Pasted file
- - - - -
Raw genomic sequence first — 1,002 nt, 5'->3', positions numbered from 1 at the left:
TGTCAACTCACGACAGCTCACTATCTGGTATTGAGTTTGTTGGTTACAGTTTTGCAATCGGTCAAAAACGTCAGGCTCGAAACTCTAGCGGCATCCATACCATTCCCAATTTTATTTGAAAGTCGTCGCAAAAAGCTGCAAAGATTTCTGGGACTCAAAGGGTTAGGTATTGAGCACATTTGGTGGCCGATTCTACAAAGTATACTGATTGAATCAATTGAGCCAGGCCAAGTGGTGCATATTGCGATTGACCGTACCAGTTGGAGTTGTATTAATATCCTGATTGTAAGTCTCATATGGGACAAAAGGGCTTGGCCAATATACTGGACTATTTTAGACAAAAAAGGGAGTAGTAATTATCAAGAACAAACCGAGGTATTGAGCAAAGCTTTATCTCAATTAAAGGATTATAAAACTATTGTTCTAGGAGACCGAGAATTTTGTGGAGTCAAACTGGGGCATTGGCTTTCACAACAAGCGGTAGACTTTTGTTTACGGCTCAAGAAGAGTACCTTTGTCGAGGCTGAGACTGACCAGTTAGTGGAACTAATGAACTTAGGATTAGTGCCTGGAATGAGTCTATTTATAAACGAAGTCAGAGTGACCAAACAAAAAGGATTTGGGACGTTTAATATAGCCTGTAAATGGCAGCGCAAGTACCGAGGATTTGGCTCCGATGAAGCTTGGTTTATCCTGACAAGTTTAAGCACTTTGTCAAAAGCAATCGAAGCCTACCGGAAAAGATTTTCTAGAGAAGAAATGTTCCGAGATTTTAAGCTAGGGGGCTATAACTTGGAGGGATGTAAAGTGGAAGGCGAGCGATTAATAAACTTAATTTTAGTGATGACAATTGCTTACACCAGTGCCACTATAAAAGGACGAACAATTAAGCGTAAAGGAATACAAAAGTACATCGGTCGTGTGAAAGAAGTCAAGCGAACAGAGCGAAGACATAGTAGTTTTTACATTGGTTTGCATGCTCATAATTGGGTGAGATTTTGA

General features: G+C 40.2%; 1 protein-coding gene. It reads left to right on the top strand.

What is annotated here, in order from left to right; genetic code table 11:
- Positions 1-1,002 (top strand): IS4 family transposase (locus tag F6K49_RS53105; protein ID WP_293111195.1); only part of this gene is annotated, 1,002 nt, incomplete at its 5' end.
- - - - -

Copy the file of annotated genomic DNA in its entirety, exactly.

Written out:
Raw genomic sequence first — 1,002 nt, 5'->3', positions numbered from 1 at the left:
TGTCAACTCACGACAGCTCACTATCTGGTATTGAGTTTGTTGGTTACAGTTTTGCAATCGGTCAAAAACGTCAGGCTCGAAACTCTAGCGGCATCCATACCATTCCCAATTTTATTTGAAAGTCGTCGCAAAAAGCTGCAAAGATTTCTGGGACTCAAAGGGTTAGGTATTGAGCACATTTGGTGGCCGATTCTACAAAGTATACTGATTGAATCAATTGAGCCAGGCCAAGTGGTGCATATTGCGATTGACCGTACCAGTTGGAGTTGTATTAATATCCTGATTGTAAGTCTCATATGGGACAAAAGGGCTTGGCCAATATACTGGACTATTTTAGACAAAAAAGGGAGTAGTAATTATCAAGAACAAACCGAGGTATTGAGCAAAGCTTTATCTCAATTAAAGGATTATAAAACTATTGTTCTAGGAGACCGAGAATTTTGTGGAGTCAAACTGGGGCATTGGCTTTCACAACAAGCGGTAGACTTTTGTTTACGGCTCAAGAAGAGTACCTTTGTCGAGGCTGAGACTGACCAGTTAGTGGAACTAATGAACTTAGGATTAGTGCCTGGAATGAGTCTATTTATAAACGAAGTCAGAGTGACCAAACAAAAAGGATTTGGGACGTTTAATATAGCCTGTAAATGGCAGCGCAAGTACCGAGGATTTGGCTCCGATGAAGCTTGGTTTATCCTGACAAGTTTAAGCACTTTGTCAAAAGCAATCGAAGCCTACCGGAAAAGATTTTCTAGAGAAGAAATGTTCCGAGATTTTAAGCTAGGGGGCTATAACTTGGAGGGATGTAAAGTGGAAGGCGAGCGATTAATAAACTTAATTTTAGTGATGACAATTGCTTACACCAGTGCCACTATAAAAGGACGAACAATTAAGCGTAAAGGAATACAAAAGTACATCGGTCGTGTGAAAGAAGTCAAGCGAACAGAGCGAAGACATAGTAGTTTTTACATTGGTTTGCATGCTCATAATTGGGTGAGATTTTGA

General features: G+C 40.2%; 1 protein-coding gene. It reads left to right on the top strand.

What is annotated here, in order from left to right; genetic code table 11:
- Positions 1-1,002 (top strand): IS4 family transposase (locus tag F6K49_RS53105; protein ID WP_293111195.1); only part of this gene is annotated, 1,002 nt, incomplete at its 5' end.